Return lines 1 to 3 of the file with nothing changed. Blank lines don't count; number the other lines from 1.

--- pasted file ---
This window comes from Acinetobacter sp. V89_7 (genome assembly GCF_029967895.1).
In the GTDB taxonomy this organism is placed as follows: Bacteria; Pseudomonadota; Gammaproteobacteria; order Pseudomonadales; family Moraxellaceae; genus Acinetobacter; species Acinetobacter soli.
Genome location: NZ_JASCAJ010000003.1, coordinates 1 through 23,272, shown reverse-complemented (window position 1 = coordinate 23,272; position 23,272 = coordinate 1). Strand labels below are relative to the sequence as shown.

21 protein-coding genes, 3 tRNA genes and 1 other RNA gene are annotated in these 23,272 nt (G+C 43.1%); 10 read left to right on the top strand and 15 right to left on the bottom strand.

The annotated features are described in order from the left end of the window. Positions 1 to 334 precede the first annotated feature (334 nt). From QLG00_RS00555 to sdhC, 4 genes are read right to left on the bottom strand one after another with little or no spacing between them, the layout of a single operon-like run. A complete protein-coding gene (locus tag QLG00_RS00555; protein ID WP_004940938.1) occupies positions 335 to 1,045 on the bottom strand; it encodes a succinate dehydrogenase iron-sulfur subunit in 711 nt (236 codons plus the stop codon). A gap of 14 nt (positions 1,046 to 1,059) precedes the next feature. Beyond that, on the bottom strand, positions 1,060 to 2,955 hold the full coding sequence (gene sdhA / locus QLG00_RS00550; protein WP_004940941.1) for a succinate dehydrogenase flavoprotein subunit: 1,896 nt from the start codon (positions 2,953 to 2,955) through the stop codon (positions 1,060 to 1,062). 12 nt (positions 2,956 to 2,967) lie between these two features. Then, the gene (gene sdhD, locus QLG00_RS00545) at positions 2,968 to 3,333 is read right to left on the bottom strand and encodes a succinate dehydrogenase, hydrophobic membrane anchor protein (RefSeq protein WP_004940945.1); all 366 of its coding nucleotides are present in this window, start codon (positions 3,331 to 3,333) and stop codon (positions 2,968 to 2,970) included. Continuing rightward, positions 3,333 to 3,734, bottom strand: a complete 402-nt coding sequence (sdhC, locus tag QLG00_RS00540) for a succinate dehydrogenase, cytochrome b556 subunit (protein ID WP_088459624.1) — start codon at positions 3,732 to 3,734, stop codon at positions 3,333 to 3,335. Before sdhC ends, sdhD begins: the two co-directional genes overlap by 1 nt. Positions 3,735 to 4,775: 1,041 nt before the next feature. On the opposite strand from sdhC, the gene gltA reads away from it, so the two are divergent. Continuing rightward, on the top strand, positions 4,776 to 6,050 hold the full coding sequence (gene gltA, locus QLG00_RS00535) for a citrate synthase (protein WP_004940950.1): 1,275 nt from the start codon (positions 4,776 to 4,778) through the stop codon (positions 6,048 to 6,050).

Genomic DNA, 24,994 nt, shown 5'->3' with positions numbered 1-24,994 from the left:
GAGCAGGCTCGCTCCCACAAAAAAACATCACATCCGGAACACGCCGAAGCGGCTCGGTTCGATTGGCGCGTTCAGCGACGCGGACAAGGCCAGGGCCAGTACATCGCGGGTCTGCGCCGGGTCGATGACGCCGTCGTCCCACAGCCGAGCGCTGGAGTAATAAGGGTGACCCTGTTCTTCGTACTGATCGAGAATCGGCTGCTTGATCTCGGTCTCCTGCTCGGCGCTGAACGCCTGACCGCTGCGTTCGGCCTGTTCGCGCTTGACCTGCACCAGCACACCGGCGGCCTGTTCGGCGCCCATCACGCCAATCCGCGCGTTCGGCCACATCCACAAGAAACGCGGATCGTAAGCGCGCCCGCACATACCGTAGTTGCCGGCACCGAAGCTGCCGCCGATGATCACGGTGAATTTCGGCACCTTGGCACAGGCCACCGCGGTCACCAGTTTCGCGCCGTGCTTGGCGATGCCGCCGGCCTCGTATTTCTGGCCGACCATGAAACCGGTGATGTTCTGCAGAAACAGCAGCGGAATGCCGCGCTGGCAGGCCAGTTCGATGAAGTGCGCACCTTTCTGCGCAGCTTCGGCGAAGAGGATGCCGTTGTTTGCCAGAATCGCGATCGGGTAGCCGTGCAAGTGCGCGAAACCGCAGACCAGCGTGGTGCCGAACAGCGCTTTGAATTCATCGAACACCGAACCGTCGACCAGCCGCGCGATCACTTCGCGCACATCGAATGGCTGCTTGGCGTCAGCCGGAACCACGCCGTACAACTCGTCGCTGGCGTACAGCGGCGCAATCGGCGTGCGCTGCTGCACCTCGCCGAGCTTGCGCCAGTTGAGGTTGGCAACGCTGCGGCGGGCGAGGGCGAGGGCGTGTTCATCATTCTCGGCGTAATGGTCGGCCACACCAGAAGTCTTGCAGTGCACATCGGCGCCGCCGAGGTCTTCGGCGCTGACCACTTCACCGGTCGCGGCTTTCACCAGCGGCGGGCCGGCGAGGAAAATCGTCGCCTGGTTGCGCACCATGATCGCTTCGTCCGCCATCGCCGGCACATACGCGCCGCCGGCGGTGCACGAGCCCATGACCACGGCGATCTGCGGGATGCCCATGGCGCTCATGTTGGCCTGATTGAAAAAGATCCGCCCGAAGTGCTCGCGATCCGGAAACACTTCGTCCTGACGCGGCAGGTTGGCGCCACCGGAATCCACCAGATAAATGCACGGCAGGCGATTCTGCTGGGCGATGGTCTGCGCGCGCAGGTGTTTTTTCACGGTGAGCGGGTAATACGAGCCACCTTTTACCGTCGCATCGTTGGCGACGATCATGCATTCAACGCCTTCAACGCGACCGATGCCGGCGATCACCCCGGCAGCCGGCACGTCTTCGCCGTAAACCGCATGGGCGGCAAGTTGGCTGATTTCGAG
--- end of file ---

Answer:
This window comes from Acinetobacter sp. V89_7 (genome assembly GCF_029967895.1).
In the GTDB taxonomy this organism is placed as follows: Bacteria; Pseudomonadota; Gammaproteobacteria; order Pseudomonadales; family Moraxellaceae; genus Acinetobacter; species Acinetobacter soli.
Genome location: NZ_JASCAJ010000003.1, coordinates 1 through 23,272, shown reverse-complemented (window position 1 = coordinate 23,272; position 23,272 = coordinate 1). Strand labels below are relative to the sequence as shown.